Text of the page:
The Electrophorus Lab further illustrates that when charging a neutral object by induction, the charge imparted to the object is opposite that of the object used to induce the charge. In this case, the foam plate was negatively charged and the aluminum plate became positively charged. The lab also illustrates that there is never a transfer of electrons between the foam plate and the aluminum plate. The aluminum plate becomes charged by a transfer of electrons to the ground. Finally, one might note that the role of the charged object in induction charging is to simply polarize the object being charged. This polarization occurs as the negative foam plate repels electrons from the near side, inducing them to move to the opposite side of the aluminum plate. The presence of the positive charge on the bottom of the aluminum plate is the result of the departure of electrons from that location. Protons did not move downwards through the aluminum. The protons were always there from the beginning; it's just that they have lost their electron partners. Protons are fixed in place and incapable of moving in any electrostatic experiment.
Another common lab experience that illustrates the induction charging method is the Electroscope Lab. In the Electroscope Lab, a positively charged object such as an aluminum pie plate is used to charge an electroscope by induction. An electroscope is a device that is capable of detecting the presence of a charged object. It is often used in electrostatic experiments and demonstrations in order to test for charge and to deduce the type of charge present on an object. There are all kinds of varieties and brands of electroscope from the gold leaf electroscope to the needle electroscope.
While there are different types of electroscopes, the basic operation of each is the same. The electroscope typically consists of a conducting plate or knob, a conducting base and either a pair of conducting leaves or a conducting needle. Since the operating parts of an electroscope are all conducting, electrons are capable of moving from the plate or knob on the top of the electroscope to the needle or leaves in the bottom of the electroscope. Objects are typically touched to or held nearby the plate or knob, thus inducing the movement of electrons into the needle or the leaves (or from the needle/leaves to the plate/knob). The gold leaves or needle of the electroscope are the only mobile parts. Once an excess of electrons (or a deficiency of electrons) is present in the needle or the gold leaves, there will be a repulsive affect between like charges causing the leaves to repel each other or the needle to be repelled by the base that it rests upon. Whenever this movement of the leaves/needle is observed, one can deduce that an excess of charge - either positive or negative - is present there. It is important to note that the movement of the leaves and needle never directly indicate the type of charge on the electroscope; it only indicates that the electroscope is detecting a charge.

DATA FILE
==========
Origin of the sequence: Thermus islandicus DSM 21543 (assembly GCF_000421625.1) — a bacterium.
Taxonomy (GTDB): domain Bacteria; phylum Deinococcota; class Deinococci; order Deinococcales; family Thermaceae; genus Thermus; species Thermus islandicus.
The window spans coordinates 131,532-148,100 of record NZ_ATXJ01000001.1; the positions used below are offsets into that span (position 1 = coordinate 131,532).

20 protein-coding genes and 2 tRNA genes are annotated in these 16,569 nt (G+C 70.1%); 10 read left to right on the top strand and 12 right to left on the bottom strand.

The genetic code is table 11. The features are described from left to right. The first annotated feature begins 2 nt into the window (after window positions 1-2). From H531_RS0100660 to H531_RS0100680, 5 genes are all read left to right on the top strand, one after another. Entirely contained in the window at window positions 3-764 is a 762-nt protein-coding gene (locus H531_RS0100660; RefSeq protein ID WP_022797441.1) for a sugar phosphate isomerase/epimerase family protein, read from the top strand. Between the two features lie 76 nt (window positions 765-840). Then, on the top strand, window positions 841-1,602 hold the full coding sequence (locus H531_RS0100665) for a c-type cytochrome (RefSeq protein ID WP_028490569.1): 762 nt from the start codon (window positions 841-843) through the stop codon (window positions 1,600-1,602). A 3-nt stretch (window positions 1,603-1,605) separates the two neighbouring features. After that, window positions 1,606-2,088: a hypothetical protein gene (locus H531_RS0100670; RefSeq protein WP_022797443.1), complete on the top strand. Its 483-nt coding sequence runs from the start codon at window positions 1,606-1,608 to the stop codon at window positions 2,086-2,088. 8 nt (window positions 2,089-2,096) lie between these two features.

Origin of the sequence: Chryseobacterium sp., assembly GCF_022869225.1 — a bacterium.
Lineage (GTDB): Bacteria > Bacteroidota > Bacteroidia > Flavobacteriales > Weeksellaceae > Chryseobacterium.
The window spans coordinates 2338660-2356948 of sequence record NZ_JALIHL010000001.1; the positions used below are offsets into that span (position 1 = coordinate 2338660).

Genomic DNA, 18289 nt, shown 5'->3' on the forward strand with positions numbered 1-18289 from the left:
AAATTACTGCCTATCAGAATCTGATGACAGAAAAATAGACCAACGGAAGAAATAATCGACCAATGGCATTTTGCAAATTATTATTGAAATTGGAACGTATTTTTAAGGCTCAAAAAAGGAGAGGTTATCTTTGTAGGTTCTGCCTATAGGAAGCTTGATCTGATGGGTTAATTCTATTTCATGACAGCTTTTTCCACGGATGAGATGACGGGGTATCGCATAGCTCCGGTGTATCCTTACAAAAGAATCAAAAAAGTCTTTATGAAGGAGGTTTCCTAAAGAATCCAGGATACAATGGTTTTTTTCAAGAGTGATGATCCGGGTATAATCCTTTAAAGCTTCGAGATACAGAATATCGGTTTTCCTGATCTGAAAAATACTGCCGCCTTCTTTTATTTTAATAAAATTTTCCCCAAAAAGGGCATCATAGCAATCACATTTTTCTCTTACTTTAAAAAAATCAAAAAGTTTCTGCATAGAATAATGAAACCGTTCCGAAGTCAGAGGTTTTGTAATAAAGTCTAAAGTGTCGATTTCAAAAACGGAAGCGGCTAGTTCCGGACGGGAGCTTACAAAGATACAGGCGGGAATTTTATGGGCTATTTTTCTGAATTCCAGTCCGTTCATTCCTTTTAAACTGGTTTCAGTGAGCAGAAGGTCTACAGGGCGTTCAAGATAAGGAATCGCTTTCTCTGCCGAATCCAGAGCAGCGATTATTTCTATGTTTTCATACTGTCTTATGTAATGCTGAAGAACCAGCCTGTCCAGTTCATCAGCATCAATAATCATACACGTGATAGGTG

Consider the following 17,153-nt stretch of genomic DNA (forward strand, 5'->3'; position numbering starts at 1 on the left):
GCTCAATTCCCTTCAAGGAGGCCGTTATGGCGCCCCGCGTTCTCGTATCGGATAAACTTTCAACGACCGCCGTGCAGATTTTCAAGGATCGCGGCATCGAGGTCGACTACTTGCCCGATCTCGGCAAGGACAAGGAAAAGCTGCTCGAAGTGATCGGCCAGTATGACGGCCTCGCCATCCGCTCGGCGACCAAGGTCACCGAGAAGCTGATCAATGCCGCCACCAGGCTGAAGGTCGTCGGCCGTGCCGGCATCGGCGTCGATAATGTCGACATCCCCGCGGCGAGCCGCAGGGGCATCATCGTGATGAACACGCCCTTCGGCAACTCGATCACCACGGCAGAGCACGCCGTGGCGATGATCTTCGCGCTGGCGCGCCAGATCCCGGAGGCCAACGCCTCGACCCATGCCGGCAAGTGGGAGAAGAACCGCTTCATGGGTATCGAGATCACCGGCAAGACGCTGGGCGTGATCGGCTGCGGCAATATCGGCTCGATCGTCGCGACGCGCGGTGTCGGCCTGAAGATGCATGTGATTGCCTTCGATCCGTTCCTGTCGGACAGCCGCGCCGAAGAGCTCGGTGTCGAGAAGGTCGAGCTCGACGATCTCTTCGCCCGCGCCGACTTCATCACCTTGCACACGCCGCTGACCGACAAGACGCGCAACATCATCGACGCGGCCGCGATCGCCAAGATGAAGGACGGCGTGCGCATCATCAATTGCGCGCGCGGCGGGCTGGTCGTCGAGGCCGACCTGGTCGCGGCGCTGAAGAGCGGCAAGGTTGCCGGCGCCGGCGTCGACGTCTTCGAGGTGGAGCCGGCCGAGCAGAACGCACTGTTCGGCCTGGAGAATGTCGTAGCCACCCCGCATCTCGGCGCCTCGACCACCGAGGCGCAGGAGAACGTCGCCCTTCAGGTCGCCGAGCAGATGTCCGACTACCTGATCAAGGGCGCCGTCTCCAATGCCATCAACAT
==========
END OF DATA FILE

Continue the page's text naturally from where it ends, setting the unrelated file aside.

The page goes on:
Suppose a needle electroscope is used to demonstrate induction charging. An aluminum pie plate is first charged positively by the process of induction (see discussion above). The aluminum plate is then held above the plate of the electroscope. Since the aluminum pie plate is not touched to the electroscope, the charge on the aluminum plate is NOT conducted to the electroscope. Nonetheless, the aluminum pie plate does have an affect upon the electrons in the electroscope. The pie plate induces electrons within the electroscope to move. Since opposites attract, a countless number of negatively charged electrons are drawn upwards towards the top of the electroscope. Having lost numerous electrons, the bottom of the electroscope has a temporarily induced positive charge. Having gained electrons, the top of the electroscope has a temporarily induced negative charge (Diagram ii. below). At this point the electroscope is polarized; however, the overall charge of the electroscope is neutral. The charging step then occurs as the bottom of the electroscope is touched to the ground. Upon touching the bottom of the electroscope, electrons enter the electroscope from the ground. One explanation of their entry is that they are drawn into the bottom of the electroscope by the presence of the positive charge at the bottom of the electroscope. Since opposites attract, electrons are drawn towards the bottom of the electroscope (Diagram iii.). As electrons enter, the needle of the electroscope is observed to return to the neutral position. This needle movement is the result of negative electrons neutralizing the previously positively charged needle at the bottom of the electroscope. At this point, the electroscope has an overall negative charge. The needle does not indicate this charge because the excess of electrons is still concentrated in the top plate of the electroscope; they are attracted to the positively charged aluminum pie plate that is held above the electroscope (Diagram iv.). Once the aluminum pie plate is pulled away, the excess of electrons in the electroscope redistribute themselves about the conducting parts of the electroscope. As they do, numerous excess electrons enter the needle and the base upon which the needle rests. The presence of excess negative charged in the needle and the base causes the needle to deflect, indicating that the electroscope has been charged (Diagram v.).